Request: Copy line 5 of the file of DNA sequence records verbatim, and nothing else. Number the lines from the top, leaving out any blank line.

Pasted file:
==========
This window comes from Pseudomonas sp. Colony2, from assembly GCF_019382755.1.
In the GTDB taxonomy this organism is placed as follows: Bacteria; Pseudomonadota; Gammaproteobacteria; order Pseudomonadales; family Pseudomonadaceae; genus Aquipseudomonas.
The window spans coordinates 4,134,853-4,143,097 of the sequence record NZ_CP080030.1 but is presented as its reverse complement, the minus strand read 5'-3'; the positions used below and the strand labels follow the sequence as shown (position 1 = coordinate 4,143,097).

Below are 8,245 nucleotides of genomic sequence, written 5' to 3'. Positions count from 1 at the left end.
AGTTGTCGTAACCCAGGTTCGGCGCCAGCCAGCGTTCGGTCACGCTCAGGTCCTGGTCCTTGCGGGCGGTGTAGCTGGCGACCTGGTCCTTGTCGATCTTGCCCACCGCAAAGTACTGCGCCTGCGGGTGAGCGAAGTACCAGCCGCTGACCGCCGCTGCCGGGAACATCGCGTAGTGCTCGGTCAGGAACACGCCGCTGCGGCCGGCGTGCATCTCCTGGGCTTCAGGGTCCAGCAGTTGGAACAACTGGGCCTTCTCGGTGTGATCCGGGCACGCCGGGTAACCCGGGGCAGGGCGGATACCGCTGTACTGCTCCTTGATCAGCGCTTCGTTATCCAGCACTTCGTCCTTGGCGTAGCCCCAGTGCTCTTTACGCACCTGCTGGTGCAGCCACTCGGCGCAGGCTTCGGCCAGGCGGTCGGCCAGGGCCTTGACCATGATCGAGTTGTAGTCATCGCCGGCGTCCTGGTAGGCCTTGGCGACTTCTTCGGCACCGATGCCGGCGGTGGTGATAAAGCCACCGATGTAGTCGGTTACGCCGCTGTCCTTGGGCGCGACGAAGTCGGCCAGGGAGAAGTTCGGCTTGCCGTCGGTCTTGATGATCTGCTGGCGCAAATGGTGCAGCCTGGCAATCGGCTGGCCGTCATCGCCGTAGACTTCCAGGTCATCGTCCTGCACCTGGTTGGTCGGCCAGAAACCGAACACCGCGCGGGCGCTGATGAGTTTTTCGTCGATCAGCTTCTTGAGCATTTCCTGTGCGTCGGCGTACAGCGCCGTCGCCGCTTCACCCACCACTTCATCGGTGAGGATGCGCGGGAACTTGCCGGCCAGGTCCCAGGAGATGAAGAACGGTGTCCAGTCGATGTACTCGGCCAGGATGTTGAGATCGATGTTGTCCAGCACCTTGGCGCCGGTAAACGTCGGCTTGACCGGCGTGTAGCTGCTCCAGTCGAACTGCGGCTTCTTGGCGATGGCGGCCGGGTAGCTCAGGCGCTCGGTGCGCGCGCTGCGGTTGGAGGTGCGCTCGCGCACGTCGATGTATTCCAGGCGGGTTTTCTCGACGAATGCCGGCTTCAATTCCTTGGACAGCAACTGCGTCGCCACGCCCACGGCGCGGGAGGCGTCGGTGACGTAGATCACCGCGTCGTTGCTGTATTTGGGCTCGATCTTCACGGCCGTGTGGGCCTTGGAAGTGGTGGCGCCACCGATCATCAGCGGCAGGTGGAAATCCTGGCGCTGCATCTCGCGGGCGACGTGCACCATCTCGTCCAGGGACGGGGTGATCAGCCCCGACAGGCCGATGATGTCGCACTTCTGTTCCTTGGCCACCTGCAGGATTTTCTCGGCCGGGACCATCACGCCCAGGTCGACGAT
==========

AGTTGTCGTAACCCAGGTTCGGCGCCAGCCAGCGTTCGGTCACGCTCAGGTCCTGGTCCTTGCGGGCGGTGTAGCTGGCGACCTGGTCCTTGTCGATCTTGCCCACCGCAAAGTACTGCGCCTGCGGGTGAGCGAAGTACCAGCCGCTGACCGCCGCTGCCGGGAACATCGCGTAGTGCTCGGTCAGGAACACGCCGCTGCGGCCGGCGTGCATCTCCTGGGCTTCAGGGTCCAGCAGTTGGAACAACTGGGCCTTCTCGGTGTGATCCGGGCACGCCGGGTAACCCGGGGCAGGGCGGATACCGCTGTACTGCTCCTTGATCAGCGCTTCGTTATCCAGCACTTCGTCCTTGGCGTAGCCCCAGTGCTCTTTACGCACCTGCTGGTGCAGCCACTCGGCGCAGGCTTCGGCCAGGCGGTCGGCCAGGGCCTTGACCATGATCGAGTTGTAGTCATCGCCGGCGTCCTGGTAGGCCTTGGCGACTTCTTCGGCACCGATGCCGGCGGTGGTGATAAAGCCACCGATGTAGTCGGTTACGCCGCTGTCCTTGGGCGCGACGAAGTCGGCCAGGGAGAAGTTCGGCTTGCCGTCGGTCTTGATGATCTGCTGGCGCAAATGGTGCAGCCTGGCAATCGGCTGGCCGTCATCGCCGTAGACTTCCAGGTCATCGTCCTGCACCTGGTTGGTCGGCCAGAAACCGAACACCGCGCGGGCGCTGATGAGTTTTTCGTCGATCAGCTTCTTGAGCATTTCCTGTGCGTCGGCGTACAGCGCCGTCGCCGCTTCACCCACCACTTCATCGGTGAGGATGCGCGGGAACTTGCCGGCCAGGTCCCAGGAGATGAAGAACGGTGTCCAGTCGATGTACTCGGCCAGGATGTTGAGATCGATGTTGTCCAGCACCTTGGCGCCGGTAAACGTCGGCTTGACCGGCGTGTAGCTGCTCCAGTCGAACTGCGGCTTCTTGGCGATGGCGGCCGGGTAGCTCAGGCGCTCGGTGCGCGCGCTGCGGTTGGAGGTGCGCTCGCGCACGTCGATGTATTCCAGGCGGGTTTTCTCGACGAATGCCGGCTTCAATTCCTTGGACAGCAACTGCGTCGCCACGCCCACGGCGCGGGAGGCGTCGGTGACGTAGATCACCGCGTCGTTGCTGTATTTGGGCTCGATCTTCACGGCCGTGTGGGCCTTGGAAGTGGTGGCGCCACCGATCATCAGCGGCAGGTGGAAATCCTGGCGCTGCATCTCGCGGGCGACGTGCACCATCTCGTCCAGGGACGGGGTGATCAGCCCCGACAGGCCGATGATGTCGCACTTCTGTTCCTTGGCCACCTGCAGGATTTTCTCGGCCGGGACCATCACGCCCAGGTCGACGAT